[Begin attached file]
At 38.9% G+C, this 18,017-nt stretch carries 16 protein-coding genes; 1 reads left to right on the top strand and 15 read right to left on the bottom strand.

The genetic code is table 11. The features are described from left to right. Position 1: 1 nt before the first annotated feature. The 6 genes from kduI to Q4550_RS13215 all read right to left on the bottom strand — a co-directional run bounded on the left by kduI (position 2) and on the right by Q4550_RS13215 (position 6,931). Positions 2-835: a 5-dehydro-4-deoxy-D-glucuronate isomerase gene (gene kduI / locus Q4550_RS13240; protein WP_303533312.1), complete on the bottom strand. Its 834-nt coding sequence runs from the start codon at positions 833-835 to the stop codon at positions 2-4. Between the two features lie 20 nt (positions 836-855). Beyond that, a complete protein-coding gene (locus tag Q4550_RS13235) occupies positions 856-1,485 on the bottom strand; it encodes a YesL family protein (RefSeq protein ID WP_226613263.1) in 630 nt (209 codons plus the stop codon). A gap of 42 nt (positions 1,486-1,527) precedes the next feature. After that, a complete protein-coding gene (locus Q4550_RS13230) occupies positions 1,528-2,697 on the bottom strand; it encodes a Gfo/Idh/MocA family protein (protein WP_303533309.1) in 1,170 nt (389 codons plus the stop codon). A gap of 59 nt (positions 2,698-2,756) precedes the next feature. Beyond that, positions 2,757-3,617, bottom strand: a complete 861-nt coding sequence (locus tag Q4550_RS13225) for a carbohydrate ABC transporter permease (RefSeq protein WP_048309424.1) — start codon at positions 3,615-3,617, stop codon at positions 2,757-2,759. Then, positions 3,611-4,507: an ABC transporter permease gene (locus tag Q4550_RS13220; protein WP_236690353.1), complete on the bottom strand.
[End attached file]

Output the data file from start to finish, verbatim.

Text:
At 38.9% G+C, this 18,017-nt stretch carries 16 protein-coding genes; 1 reads left to right on the top strand and 15 read right to left on the bottom strand.

The genetic code is table 11. The features are described from left to right. Position 1: 1 nt before the first annotated feature. The 6 genes from kduI to Q4550_RS13215 all read right to left on the bottom strand — a co-directional run bounded on the left by kduI (position 2) and on the right by Q4550_RS13215 (position 6,931). Positions 2-835: a 5-dehydro-4-deoxy-D-glucuronate isomerase gene (gene kduI / locus Q4550_RS13240; protein WP_303533312.1), complete on the bottom strand. Its 834-nt coding sequence runs from the start codon at positions 833-835 to the stop codon at positions 2-4. Between the two features lie 20 nt (positions 836-855). Beyond that, a complete protein-coding gene (locus tag Q4550_RS13235) occupies positions 856-1,485 on the bottom strand; it encodes a YesL family protein (RefSeq protein ID WP_226613263.1) in 630 nt (209 codons plus the stop codon). A gap of 42 nt (positions 1,486-1,527) precedes the next feature. After that, a complete protein-coding gene (locus Q4550_RS13230) occupies positions 1,528-2,697 on the bottom strand; it encodes a Gfo/Idh/MocA family protein (protein WP_303533309.1) in 1,170 nt (389 codons plus the stop codon). A gap of 59 nt (positions 2,698-2,756) precedes the next feature. Beyond that, positions 2,757-3,617, bottom strand: a complete 861-nt coding sequence (locus tag Q4550_RS13225) for a carbohydrate ABC transporter permease (RefSeq protein WP_048309424.1) — start codon at positions 3,615-3,617, stop codon at positions 2,757-2,759. Then, positions 3,611-4,507: an ABC transporter permease gene (locus tag Q4550_RS13220; protein WP_236690353.1), complete on the bottom strand.